You’ve talked about playing jazz as a teen. How has that influenced your subsequent work?

I ran away from home when I was a teenager. I think I just turned 16, and it caused a huge fucking uproar in my family. I came back eventually, but at that point I had dropped out of school. And so they were like, ‘What are you gonna do? You’ve gotta do something.’ I happened to find a jazz program in North Carolina, so I got my fucking GED, and then went to jazz school for jazz drums. I got deeply involved in that, and I got gigs with these older jazz bands. I was a bit of a little jazz prodigy dude.

Jazz was like my punk. At the time I was deep into jazz was the time that Pearl Jam was on top of the world, and shit like that. I couldn’t stand all that sh*t. I thought jazz was this elitist thing that none of my pals understood. None of them knew jack shit about fucking Sonny Rollins. That still is a huge part of my thing. I practice jazz drums all the time.

Can you tell me about the song “Loving You”? How did that come together? That’s such a fascinating amalgam of different sounds.

That’s the one that started the whole process. That was with my friend Laraaji, who I’m a huge fan of. These days it’s like he’s full-on hipster royalty, this guy, because of all the cool shit that he’s done through the years, with Brian Eno and the rest. He came into town and came to my studio, and I played him this little thing that I had on the piano. I put down just a little drum machine beat to guide us through it, and that’s the beat that you hear. And he started to do his thing, which was all the chanting and then he played his cosmic zither, then he did all these things on his fucking iPad, all this shit.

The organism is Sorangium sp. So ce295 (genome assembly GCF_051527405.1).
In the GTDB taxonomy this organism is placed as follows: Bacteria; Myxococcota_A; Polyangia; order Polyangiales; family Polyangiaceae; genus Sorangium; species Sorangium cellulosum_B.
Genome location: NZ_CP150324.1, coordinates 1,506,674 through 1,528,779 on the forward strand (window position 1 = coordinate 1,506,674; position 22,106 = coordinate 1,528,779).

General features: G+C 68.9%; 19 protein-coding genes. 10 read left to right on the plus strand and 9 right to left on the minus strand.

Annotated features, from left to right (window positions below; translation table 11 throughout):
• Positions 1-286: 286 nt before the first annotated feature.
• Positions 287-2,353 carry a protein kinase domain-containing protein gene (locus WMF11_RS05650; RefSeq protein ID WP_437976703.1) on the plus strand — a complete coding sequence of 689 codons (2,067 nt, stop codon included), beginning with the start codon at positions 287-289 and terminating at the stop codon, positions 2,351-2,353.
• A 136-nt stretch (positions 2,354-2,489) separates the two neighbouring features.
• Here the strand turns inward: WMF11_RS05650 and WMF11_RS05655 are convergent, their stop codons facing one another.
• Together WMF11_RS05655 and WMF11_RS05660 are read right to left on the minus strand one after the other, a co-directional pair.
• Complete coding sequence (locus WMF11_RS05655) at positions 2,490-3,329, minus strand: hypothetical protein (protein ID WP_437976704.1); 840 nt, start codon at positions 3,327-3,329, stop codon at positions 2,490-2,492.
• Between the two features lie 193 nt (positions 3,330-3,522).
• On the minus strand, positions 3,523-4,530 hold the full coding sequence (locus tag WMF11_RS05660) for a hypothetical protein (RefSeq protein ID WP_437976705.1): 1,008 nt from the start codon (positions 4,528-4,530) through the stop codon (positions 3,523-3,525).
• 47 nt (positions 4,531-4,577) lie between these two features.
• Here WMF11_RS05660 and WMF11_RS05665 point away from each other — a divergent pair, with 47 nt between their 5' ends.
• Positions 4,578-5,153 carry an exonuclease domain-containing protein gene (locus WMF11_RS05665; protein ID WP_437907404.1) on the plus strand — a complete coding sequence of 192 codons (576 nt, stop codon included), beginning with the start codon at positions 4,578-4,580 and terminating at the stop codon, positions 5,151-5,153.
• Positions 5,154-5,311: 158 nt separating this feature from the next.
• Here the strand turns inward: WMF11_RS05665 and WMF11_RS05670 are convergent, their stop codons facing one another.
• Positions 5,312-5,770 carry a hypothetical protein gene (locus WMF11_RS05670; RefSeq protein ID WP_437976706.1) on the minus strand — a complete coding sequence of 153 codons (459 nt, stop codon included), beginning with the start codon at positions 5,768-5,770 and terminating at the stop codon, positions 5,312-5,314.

We basically struck up that sound on the first day, and we didn’t change it. Each time I tried to put something on that song, it kind of fucked it up. So that was what you hear, that first day. It was more important to preserve the spirit of that day. That became a formula and a theme that I applied to several songs. The same bass, synthesizer, the same thing on the drum set, the same cymbals and stuff like that.

You have such an “anything goes” style of record-making. Do you ever feel restrained when you’re producing other people?

People get conservative when they go to the studio. If you think about that famous Del Shannon song, “Runaway” — if you think about that solo, that crazy fucking organ synthesizer solo that’s so strident and loud and crazy, that would never pass in this day and age. People would’ve gone, ‘Oh no, god no, no, no, no. That’s way too overpowering. It’s way too loud.’ I try to lead by example with my own shit. This is how it is when I have fucking carte blanche, this is the sound.

Rare Birds is out now via Bella Union. Get it here.